"The block of San Francisco’s 22nd Street between Vicksburg and Church is so steep that stairs augment both sides of its sidewalks. The feat of Pablo Ramirez has always stuck with me as one of the heaviest moves that I’ve ever seen in skateboarding - streetcar tracks and all." – Bryce Kanights
On April 23rd, Pablo Ramirez was hit by a truck while skateboarding in San Francisco's SoMa district. He died at the scene.
Few events have left the world of skateboarding in such a state of shock. Ramirez, through his sheer fearlessness on a skateboard, appeared to be invincible. His unrivalled ability to bomb through San Francisco's hairiest hills has been lauded as the stuff of legend within skateboarding circles worldwide. It's difficult to comprehend that somebody as talented as P-Spliff could actually be killed while skateboarding. Historically speaking, this type of thing just doesn't happen. It's an incredibly sad and difficult time for everyone in the wider skateboarding world, and particularly for the already bruised San Francisco community.
Already, and unfortunately without surprise, disrespectful comments about Pablo's no-fear approach to skateboarding have begun cycling through messageboards and social media. His skateboarding, and that of the GX1000 crew he skated alongside, has long been criticized by naysayers, bystanders, and the ill-informed for its dangerous nature. As skateboarders we understand that great danger is, in many ways, the entire point. Pablo knew it better than most, and to claim otherwise is nothing short of delusional.
If anyone truly understood the risks of skateboarding through San Francisco's wild streets, it was Pablo.
Indeed, Ramirez partook in one of the few types of skateboarding which genuinely deserved the 'death-defying' tag so often clamped to professional skateboarders. Ryan Garshell, the man behind the GX1000 lens, described his ability to avoid disaster as akin to magic. "Pablo will go straight through a red light and not even look at all", he told GQ in 2018. "Somehow he always makes it. It's magical".
It's an uneasy interview to read now. Sean Greene, who was Pablo's partner-in-crime and one of the most prolific members of the GX crew, recounted the 'frustrations' of almost dying on his skateboard. "I’ve had enough near-death experiences", he said. "It ages you". For better or worse, nobody can argue that these guys were putting their lives on the line for the sake of their own, and everyone else's, pure entertainment. And all to strikingly little personal fanfare.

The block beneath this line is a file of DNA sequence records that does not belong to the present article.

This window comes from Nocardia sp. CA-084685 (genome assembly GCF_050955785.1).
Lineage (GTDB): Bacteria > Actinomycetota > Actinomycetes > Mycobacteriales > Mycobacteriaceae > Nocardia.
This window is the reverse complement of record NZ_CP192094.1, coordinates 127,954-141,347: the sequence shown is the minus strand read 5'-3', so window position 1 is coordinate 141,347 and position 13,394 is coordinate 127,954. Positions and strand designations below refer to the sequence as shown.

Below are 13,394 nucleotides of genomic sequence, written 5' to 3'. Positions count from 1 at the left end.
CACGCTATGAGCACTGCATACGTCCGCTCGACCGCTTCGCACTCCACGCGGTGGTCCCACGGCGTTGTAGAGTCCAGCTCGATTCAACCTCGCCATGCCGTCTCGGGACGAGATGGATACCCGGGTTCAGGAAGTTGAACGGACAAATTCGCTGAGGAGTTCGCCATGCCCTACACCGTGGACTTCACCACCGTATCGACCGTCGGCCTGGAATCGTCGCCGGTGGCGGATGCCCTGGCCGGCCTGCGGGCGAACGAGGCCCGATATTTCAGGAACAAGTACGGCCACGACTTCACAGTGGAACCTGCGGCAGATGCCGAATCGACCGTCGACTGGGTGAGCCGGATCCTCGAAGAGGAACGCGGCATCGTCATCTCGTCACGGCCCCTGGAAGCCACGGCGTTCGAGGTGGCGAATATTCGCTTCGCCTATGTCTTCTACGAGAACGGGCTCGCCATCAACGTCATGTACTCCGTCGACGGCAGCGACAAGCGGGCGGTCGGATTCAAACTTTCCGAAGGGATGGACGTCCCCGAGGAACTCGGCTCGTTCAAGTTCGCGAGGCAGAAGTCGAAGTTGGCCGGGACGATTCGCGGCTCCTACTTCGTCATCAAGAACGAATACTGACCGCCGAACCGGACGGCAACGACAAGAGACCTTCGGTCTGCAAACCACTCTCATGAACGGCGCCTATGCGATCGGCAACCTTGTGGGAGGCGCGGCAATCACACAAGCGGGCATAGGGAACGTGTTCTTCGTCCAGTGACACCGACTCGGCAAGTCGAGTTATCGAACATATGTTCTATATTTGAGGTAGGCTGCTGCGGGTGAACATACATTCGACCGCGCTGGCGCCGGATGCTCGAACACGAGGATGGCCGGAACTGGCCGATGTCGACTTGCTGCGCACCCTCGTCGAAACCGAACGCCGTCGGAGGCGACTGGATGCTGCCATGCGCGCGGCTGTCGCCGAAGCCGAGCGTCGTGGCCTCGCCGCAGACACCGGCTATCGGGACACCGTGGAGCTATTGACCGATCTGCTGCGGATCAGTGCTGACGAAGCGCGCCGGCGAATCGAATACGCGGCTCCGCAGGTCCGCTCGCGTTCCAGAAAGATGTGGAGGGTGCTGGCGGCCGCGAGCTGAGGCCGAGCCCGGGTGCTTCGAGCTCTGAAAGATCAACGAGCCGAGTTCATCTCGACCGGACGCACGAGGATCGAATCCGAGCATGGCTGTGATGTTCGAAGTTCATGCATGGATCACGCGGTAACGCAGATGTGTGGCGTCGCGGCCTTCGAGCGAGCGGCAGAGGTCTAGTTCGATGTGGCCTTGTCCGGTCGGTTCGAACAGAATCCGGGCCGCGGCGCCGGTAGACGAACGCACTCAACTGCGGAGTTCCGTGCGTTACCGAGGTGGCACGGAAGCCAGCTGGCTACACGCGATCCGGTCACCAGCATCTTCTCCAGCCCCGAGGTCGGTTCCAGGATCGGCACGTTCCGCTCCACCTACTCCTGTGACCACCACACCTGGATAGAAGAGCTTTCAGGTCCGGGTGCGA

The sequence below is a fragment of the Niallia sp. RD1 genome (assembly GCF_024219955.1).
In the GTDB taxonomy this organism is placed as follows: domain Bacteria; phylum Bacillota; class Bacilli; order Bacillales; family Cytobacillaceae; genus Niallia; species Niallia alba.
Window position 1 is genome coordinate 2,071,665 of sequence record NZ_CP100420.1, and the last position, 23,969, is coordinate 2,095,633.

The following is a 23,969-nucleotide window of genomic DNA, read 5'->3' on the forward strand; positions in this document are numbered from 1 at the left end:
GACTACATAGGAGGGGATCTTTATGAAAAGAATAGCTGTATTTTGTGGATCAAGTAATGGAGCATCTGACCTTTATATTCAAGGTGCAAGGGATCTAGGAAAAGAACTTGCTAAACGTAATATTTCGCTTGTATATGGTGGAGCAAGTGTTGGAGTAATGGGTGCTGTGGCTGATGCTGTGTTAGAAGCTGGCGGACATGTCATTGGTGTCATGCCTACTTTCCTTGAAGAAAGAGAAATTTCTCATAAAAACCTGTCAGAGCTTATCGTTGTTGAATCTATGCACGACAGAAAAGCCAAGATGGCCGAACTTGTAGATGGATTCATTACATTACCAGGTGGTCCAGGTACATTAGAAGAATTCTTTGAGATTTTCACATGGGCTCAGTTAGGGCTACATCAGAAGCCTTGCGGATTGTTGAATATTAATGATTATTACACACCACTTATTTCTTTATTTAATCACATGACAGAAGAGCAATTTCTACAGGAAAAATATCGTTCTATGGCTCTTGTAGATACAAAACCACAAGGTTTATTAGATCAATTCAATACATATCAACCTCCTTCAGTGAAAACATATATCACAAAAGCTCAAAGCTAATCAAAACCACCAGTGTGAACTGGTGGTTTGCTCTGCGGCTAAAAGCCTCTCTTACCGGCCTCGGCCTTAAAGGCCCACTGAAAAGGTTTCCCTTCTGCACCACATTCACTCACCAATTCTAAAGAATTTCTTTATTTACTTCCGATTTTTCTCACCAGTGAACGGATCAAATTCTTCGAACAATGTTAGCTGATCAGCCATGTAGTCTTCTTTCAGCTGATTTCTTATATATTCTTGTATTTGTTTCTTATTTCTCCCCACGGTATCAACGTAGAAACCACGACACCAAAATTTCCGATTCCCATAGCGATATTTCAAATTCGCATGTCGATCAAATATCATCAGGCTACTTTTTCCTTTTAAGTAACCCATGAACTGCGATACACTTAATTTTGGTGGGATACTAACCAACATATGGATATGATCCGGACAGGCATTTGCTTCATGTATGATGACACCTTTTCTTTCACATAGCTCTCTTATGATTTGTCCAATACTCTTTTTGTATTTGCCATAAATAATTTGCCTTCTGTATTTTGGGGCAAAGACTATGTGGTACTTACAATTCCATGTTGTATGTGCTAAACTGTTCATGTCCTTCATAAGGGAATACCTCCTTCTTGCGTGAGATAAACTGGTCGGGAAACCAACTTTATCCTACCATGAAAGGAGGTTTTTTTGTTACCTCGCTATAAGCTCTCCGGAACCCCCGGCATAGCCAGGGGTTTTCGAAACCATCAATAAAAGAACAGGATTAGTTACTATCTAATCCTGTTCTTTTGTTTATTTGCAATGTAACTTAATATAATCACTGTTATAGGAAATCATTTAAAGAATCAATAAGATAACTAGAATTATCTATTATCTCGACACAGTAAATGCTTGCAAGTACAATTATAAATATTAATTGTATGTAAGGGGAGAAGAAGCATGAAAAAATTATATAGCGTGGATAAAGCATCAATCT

In the Converse video, Purple, Sean Greene has three tricks. His name is never shown on screen.
Ramirez was perhaps even more invisible to the mainstream. Plenty knew him only by his Instagram name, P-Spliff. He must surely have been receiving free skateboards, but I couldn't tell you who was sending them. He made more appearances as a clothing model for HUF than as a representative of their skate team. He was hooked up by Supreme, but you won't find him in Blessed. Perhaps that's how he liked it. You could seldom name somebody as influential in skateboarding who was this unheralded on a personal level. To many, Pablo – along with Sean Greene – are simply 'those GX guys'. Pablo skated for fun above all.
And yet, when we look back on the current era of skateboarding in future decades, the GX1000 videos will be held in the highest regard. The hills have been there since the beginning, and they'll remain until the end. P-Spliff will be immortalized by every visitor to the hills he conquered, lured by the unbelievable stories that have, and will continue more now than ever, to reverberate through the avenues where he achieved the impossible, all in the name of fun. Pablo's skateboarding was as timeless as the hills themselves. He will forever live amongst them.